We are in the midst of one of the most intriguing periods in British politics in decades. Next year’s general election is unique in terms of its wonderful unpredictability; what will be the impact of UKIP on proceedings? How will the coalition balance running the country with battling each other for seats across the nation? Will we see Ed Miliband, one of the least popular party leaders in history, moving his furniture into Downing Street come May?
However, one group that seems set to miss out on all the fun is those in between the ages of 18 and 24. For a lot of these people, top level politics just does not hold any real appeal.
Historically of course this has always been the case. Ever since the voting age was lowered to 18 in 1970, those aged between 18 and 24 have consistently had the lowest voter turnout of any age group. In 2005 it was as low as 38%, and while it did rise to 51.8% during the last election, it is very likely that we will see it fall below 50% once again next year.
But why is this? Speak to any potential young voter about the issues that concern them, regardless of what they happen to be, and you won’t see any lack of passion. It cannot be said that they don’t care about their future, or the direction in which it is heading. Indeed, in a recent interview with Fortitude, Conservative MP Tim Loughton stated that “Young people have never been more interested in political issues”. The problem, he continues, is that they “don’t relate this to political parties or the establishment”.
A lack of education must take part of the blame for this. There is no question about the fact that future generations need to be given a better understanding of the political system they will one day take part in. There is something slightly warped about an educational system which puts more value on learning about cloud formations than it does on teaching our young people about the political process and how they can become involved. Education fosters involvement, and both are clearly lacking at the moment.
But education is not the only thing that needs to change in order for young people to take a more active role in politics. One of the biggest problems in UK politics as a whole today is the disconnect people feel from the establishment, a problem magnified to young people as politicians make very little effort to connect with them.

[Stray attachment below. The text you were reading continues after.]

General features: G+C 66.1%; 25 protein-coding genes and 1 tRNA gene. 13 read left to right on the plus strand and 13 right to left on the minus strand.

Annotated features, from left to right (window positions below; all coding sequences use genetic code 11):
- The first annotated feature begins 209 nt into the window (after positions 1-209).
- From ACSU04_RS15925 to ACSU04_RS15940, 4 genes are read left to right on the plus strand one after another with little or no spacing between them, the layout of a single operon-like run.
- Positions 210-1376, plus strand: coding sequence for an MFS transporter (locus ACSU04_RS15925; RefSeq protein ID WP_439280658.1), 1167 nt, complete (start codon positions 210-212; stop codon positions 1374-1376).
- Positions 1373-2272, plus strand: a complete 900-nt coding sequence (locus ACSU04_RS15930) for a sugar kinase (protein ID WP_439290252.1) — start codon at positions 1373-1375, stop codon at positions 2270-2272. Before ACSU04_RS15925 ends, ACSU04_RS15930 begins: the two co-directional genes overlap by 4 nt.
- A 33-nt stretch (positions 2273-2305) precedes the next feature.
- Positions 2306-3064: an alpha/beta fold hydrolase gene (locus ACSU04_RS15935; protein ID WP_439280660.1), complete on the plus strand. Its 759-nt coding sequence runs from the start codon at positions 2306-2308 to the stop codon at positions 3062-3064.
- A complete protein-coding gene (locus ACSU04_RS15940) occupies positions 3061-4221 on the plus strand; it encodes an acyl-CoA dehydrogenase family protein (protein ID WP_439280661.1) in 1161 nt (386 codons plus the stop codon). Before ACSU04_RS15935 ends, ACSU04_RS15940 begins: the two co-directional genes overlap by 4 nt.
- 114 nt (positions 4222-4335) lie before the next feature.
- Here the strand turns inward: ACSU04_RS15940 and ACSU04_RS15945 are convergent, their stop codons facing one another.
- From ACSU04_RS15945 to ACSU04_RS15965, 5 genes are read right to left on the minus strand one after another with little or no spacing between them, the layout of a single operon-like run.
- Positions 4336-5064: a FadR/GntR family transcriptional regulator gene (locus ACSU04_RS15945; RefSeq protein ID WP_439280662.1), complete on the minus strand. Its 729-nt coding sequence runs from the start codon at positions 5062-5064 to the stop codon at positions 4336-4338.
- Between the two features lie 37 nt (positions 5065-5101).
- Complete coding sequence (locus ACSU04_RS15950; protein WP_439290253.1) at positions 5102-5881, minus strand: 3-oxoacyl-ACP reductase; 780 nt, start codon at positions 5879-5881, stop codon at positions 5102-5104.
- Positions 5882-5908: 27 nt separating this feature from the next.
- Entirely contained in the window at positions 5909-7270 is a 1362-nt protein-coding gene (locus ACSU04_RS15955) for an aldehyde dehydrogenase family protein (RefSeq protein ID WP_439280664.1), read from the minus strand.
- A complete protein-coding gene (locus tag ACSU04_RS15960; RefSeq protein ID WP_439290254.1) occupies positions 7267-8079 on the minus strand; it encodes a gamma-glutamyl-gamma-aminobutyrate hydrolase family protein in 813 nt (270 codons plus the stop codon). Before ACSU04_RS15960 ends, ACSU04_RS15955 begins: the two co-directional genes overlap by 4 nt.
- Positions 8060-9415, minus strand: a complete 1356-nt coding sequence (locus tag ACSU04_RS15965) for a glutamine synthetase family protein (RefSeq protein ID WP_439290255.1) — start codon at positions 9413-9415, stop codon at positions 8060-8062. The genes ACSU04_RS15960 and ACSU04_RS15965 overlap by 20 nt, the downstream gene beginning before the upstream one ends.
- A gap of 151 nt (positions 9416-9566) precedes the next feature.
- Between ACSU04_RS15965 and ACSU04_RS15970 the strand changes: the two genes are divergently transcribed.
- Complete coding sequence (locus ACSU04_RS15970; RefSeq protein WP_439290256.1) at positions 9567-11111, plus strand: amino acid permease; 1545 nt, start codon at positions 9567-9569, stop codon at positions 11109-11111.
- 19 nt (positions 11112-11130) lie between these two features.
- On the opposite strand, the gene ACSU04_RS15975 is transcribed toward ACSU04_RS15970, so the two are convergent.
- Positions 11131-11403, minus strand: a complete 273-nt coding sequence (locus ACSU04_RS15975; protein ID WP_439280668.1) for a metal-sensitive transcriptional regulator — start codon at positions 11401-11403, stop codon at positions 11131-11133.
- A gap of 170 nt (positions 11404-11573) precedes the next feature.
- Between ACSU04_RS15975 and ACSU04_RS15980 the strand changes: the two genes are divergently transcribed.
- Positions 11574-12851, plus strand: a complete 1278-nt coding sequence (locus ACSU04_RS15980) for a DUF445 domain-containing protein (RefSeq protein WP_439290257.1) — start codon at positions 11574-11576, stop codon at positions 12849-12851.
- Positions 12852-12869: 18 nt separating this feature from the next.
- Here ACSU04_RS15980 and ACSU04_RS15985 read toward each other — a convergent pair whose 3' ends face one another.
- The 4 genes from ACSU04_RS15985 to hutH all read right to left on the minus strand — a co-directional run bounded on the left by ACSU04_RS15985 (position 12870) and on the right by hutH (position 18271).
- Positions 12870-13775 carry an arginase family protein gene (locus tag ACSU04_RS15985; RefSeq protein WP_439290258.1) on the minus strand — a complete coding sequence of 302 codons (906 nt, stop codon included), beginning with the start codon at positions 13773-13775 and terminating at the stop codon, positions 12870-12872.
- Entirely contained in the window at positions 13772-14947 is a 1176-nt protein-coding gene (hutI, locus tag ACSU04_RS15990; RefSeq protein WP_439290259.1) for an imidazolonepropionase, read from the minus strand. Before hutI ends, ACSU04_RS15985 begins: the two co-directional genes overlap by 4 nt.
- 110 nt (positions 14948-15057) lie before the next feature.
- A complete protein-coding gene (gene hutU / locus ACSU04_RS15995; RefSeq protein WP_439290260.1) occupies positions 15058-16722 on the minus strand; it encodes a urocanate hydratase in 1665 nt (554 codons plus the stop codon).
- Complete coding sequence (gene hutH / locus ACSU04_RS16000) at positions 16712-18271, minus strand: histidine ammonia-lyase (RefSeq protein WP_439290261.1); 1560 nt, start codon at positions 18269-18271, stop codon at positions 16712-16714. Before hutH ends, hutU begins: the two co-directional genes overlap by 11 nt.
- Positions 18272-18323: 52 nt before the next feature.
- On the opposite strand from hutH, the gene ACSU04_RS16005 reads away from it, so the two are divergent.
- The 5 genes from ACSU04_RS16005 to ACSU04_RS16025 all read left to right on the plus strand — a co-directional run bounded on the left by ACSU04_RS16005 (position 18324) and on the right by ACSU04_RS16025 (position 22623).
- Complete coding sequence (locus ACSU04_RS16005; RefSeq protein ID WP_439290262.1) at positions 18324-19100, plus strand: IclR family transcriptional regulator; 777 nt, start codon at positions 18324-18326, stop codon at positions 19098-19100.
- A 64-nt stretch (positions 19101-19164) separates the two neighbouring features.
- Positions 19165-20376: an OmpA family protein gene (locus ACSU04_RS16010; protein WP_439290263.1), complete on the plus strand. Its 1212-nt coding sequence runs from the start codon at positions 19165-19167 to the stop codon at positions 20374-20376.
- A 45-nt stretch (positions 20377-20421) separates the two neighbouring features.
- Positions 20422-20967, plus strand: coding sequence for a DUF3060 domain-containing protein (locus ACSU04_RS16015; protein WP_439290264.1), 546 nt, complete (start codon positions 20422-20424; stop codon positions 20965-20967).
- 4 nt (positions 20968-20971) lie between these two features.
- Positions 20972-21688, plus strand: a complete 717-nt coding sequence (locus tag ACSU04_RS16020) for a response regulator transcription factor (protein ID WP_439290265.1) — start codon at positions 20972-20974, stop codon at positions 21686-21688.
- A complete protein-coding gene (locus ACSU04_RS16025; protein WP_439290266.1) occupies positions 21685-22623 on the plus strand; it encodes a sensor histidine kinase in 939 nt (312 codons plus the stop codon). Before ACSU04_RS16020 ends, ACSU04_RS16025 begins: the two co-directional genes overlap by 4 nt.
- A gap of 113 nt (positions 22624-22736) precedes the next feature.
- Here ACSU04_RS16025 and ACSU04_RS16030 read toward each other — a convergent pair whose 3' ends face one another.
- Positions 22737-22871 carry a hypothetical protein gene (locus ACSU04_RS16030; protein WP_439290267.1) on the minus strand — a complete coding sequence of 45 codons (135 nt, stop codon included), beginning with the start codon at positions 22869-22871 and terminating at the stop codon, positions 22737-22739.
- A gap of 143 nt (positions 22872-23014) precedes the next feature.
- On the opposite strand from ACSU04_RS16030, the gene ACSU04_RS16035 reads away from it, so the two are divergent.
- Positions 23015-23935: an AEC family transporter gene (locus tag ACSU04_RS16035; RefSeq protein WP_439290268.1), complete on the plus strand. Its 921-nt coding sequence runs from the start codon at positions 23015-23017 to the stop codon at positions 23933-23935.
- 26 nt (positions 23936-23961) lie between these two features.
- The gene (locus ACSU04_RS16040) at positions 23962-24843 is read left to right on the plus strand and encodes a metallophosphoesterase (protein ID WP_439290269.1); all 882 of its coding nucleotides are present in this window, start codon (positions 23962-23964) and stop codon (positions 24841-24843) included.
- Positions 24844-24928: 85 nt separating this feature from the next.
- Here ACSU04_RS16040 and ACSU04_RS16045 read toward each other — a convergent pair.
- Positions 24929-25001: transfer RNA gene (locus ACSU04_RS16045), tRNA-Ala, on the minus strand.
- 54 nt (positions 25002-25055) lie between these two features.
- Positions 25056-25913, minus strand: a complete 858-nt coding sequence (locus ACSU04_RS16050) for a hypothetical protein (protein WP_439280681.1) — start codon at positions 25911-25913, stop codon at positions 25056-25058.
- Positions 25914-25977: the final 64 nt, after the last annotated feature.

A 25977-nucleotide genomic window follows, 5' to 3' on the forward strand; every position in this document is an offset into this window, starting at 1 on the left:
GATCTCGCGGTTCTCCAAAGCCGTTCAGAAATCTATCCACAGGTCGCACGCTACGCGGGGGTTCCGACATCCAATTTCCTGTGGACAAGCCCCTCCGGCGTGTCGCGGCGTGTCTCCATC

And who can blame young people for being disillusioned with the whole thing? This is an age group that is facing adulthood and all the complications that accompany it for the first time, exchanging the safe confines of the classroom for the cut throat environment of the real world. Politics and voting are not at the forefront of young people’s minds, and it is therefore essential for politicians to make an extra effort to engage them.
But instead we get empty promises. One of the main reasons that 2010 saw a marked increase in voter turnout for 18-24 year olds was the Lib Dems pledge to gradually phase out university tuition fees. The subsequent breaking of this promise not only left a sour taste in the mouths of those that did vote, but significantly damaged their trust in top level politics.
Mainstream media coverage, coupled with the irresponsible behaviour of a handful of politicians, only adds fuel to the fire. Although politicians don’t do enough to connect with young voters, what they do do doesn’t get much coverage, if any. Tabloid newspapers are far more interested in Ed Miliband’s attempt to eat a bacon sandwich than his latest policies on lowering the voting age. Nigel Mills playing candy crush in a select committee, Emily Thornberry’s tweet from Rochester and Brooks Newmark’s penchant for exposing himself on webcams will all make bigger headlines than anything positive these MPs have done for their constituencies. These actions by the minority are magnified by national media to the point where young people believe they represent politicians as a whole. True, MPs should take greater care to not be caught with their trousers round their ankles (quite literally in the case of Brooks Newmark), but the national media’s obsession with hounding out the latest political gaffe only fosters this ‘us and them’ mentality that drives young people away from politics. It is a poisonous environment.
The lack of education we receive about the political system in our early years leaves a void in our understanding of politics, one which is too often filled by media sensationalism. Young people don’t vote not only because they don’t know what they’re voting for, but also because what knowledge they do have of politics is obtained through media outlets that are designed to focus on too many negatives. They need to be taught about their country’s political system from a young age, as well as politicians making more of an effort to engage them at a time in their lives when perhaps politics won’t be their number one concern.